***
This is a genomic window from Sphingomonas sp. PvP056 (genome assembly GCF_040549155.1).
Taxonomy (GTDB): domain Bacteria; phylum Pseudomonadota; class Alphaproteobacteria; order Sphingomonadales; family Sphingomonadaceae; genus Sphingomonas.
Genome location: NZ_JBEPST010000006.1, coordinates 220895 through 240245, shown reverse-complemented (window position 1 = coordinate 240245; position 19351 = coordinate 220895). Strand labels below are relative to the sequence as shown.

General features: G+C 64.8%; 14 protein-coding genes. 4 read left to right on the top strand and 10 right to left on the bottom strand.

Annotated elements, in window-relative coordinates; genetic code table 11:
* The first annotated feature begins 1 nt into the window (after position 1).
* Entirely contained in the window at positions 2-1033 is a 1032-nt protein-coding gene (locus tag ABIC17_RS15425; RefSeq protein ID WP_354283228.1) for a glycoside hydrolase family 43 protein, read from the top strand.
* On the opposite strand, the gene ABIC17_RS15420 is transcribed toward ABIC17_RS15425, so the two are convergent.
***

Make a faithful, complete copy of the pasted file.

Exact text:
This is a genomic window from Sphingomonas sp. PvP056 (genome assembly GCF_040549155.1).
Taxonomy (GTDB): domain Bacteria; phylum Pseudomonadota; class Alphaproteobacteria; order Sphingomonadales; family Sphingomonadaceae; genus Sphingomonas.
Genome location: NZ_JBEPST010000006.1, coordinates 220895 through 240245, shown reverse-complemented (window position 1 = coordinate 240245; position 19351 = coordinate 220895). Strand labels below are relative to the sequence as shown.

General features: G+C 64.8%; 14 protein-coding genes. 4 read left to right on the top strand and 10 right to left on the bottom strand.

Annotated elements, in window-relative coordinates; genetic code table 11:
* The first annotated feature begins 1 nt into the window (after position 1).
* Entirely contained in the window at positions 2-1033 is a 1032-nt protein-coding gene (locus tag ABIC17_RS15425; RefSeq protein ID WP_354283228.1) for a glycoside hydrolase family 43 protein, read from the top strand.
* On the opposite strand, the gene ABIC17_RS15420 is transcribed toward ABIC17_RS15425, so the two are convergent.